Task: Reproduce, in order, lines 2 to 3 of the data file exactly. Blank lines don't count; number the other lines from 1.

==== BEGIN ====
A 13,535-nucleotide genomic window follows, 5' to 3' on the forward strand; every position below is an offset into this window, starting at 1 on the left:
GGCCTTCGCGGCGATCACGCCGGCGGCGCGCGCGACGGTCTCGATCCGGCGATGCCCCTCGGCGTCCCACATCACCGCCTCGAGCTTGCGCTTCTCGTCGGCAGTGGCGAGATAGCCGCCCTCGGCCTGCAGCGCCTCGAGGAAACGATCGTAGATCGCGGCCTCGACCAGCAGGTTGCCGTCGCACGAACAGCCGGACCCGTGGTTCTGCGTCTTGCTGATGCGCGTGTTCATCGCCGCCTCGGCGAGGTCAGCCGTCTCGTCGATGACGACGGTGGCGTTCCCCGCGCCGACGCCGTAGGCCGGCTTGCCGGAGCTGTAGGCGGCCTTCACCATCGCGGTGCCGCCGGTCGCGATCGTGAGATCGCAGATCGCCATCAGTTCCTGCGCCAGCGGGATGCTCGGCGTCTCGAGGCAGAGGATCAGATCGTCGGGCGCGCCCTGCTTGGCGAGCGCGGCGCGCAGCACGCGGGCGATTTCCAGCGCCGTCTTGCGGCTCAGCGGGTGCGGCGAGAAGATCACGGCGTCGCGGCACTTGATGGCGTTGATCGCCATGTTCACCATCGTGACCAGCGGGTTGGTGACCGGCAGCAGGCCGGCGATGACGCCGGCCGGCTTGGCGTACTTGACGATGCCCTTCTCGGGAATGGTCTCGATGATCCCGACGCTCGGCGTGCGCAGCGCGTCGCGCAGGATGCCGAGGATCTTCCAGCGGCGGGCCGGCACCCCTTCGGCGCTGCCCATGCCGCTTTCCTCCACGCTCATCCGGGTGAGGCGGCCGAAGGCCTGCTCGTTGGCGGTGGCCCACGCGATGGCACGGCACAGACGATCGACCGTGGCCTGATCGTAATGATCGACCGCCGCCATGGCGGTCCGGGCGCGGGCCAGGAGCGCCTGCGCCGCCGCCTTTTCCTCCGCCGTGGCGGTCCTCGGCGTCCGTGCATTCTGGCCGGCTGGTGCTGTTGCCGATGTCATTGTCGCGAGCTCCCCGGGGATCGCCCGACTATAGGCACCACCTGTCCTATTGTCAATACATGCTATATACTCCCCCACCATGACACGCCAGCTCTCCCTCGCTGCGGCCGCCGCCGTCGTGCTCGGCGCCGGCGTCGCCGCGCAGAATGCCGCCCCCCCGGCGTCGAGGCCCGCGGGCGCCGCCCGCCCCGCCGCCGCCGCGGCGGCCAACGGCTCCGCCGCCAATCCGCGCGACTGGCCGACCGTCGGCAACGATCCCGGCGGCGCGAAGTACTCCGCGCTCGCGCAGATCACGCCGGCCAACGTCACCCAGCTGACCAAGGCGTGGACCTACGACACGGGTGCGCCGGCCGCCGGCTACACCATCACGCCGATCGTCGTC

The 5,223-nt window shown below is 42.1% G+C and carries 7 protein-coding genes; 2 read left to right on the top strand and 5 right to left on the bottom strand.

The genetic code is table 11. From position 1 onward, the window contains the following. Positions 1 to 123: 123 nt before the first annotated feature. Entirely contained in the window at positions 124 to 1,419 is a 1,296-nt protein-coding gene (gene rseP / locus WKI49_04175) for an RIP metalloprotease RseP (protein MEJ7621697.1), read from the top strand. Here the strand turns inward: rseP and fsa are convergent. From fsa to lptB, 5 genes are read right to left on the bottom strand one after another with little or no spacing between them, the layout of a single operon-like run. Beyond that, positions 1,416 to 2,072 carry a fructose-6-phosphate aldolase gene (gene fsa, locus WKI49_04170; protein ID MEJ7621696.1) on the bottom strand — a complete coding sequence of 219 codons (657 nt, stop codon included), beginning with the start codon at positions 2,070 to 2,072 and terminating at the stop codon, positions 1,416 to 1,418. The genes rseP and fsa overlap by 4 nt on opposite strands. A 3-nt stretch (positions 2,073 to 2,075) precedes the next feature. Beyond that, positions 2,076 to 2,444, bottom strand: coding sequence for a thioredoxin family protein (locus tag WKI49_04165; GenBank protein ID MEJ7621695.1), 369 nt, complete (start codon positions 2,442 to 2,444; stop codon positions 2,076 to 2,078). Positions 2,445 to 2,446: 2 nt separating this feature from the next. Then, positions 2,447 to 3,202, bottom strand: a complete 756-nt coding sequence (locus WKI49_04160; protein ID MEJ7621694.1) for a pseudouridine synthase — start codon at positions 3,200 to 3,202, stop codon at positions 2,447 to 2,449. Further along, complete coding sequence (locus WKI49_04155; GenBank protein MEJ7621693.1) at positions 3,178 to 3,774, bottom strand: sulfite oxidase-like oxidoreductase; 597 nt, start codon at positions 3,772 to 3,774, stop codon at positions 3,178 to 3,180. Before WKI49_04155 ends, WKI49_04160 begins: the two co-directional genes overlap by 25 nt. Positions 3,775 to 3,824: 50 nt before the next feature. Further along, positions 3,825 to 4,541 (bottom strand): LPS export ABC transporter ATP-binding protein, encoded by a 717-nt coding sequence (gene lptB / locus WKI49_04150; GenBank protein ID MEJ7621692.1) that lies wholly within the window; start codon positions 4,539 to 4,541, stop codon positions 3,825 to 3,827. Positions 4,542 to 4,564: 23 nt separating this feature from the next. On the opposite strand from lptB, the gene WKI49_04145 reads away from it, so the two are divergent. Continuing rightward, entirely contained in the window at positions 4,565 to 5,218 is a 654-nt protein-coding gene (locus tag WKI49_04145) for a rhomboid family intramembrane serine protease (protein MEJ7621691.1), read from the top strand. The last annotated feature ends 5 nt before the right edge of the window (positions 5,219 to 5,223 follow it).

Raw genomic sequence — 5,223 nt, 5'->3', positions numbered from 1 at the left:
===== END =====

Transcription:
GGCCTTCGCGGCGATCACGCCGGCGGCGCGCGCGACGGTCTCGATCCGGCGATGCCCCTCGGCGTCCCACATCACCGCCTCGAGCTTGCGCTTCTCGTCGGCAGTGGCGAGATAGCCGCCCTCGGCCTGCAGCGCCTCGAGGAAACGATCGTAGATCGCGGCCTCGACCAGCAGGTTGCCGTCGCACGAACAGCCGGACCCGTGGTTCTGCGTCTTGCTGATGCGCGTGTTCATCGCCGCCTCGGCGAGGTCAGCCGTCTCGTCGATGACGACGGTGGCGTTCCCCGCGCCGACGCCGTAGGCCGGCTTGCCGGAGCTGTAGGCGGCCTTCACCATCGCGGTGCCGCCGGTCGCGATCGTGAGATCGCAGATCGCCATCAGTTCCTGCGCCAGCGGGATGCTCGGCGTCTCGAGGCAGAGGATCAGATCGTCGGGCGCGCCCTGCTTGGCGAGCGCGGCGCGCAGCACGCGGGCGATTTCCAGCGCCGTCTTGCGGCTCAGCGGGTGCGGCGAGAAGATCACGGCGTCGCGGCACTTGATGGCGTTGATCGCCATGTTCACCATCGTGACCAGCGGGTTGGTGACCGGCAGCAGGCCGGCGATGACGCCGGCCGGCTTGGCGTACTTGACGATGCCCTTCTCGGGAATGGTCTCGATGATCCCGACGCTCGGCGTGCGCAGCGCGTCGCGCAGGATGCCGAGGATCTTCCAGCGGCGGGCCGGCACCCCTTCGGCGCTGCCCATGCCGCTTTCCTCCACGCTCATCCGGGTGAGGCGGCCGAAGGCCTGCTCGTTGGCGGTGGCCCACGCGATGGCACGGCACAGACGATCGACCGTGGCCTGATCGTAATGATCGACCGCCGCCATGGCGGTCCGGGCGCGGGCCAGGAGCGCCTGCGCCGCCGCCTTTTCCTCCGCCGTGGCGGTCCTCGGCGTCCGTGCATTCTGGCCGGCTGGTGCTGTTGCCGATGTCATTGTCGCGAGCTCCCCGGGGATCGCCCGACTATAGGCACCACCTGTCCTATTGTCAATACATGCTATATACTCCCCCACCATGACACGCCAGCTCTCCCTCGCTGCGGCCGCCGCCGTCGTGCTCGGCGCCGGCGTCGCCGCGCAGAATGCCGCCCCCCCGGCGTCGAGGCCCGCGGGCGCCGCCCGCCCCGCCGCCGCCGCGGCGGCCAACGGCTCCGCCGCCAATCCGCGCGACTGGCCGACCGTCGGCAACGATCCCGGCGGCGCGAAGTACTCCGCGCTCGCGCAGATCACGCCGGCCAACGTCACCCAGCTGACCAAGGCGTGGACCTACGACACGGGTGCGCCGGCCGCCGGCTACACCATCACGCCGATCGTCGTC

The 5,223-nt window shown below is 42.1% G+C and carries 7 protein-coding genes; 2 read left to right on the top strand and 5 right to left on the bottom strand.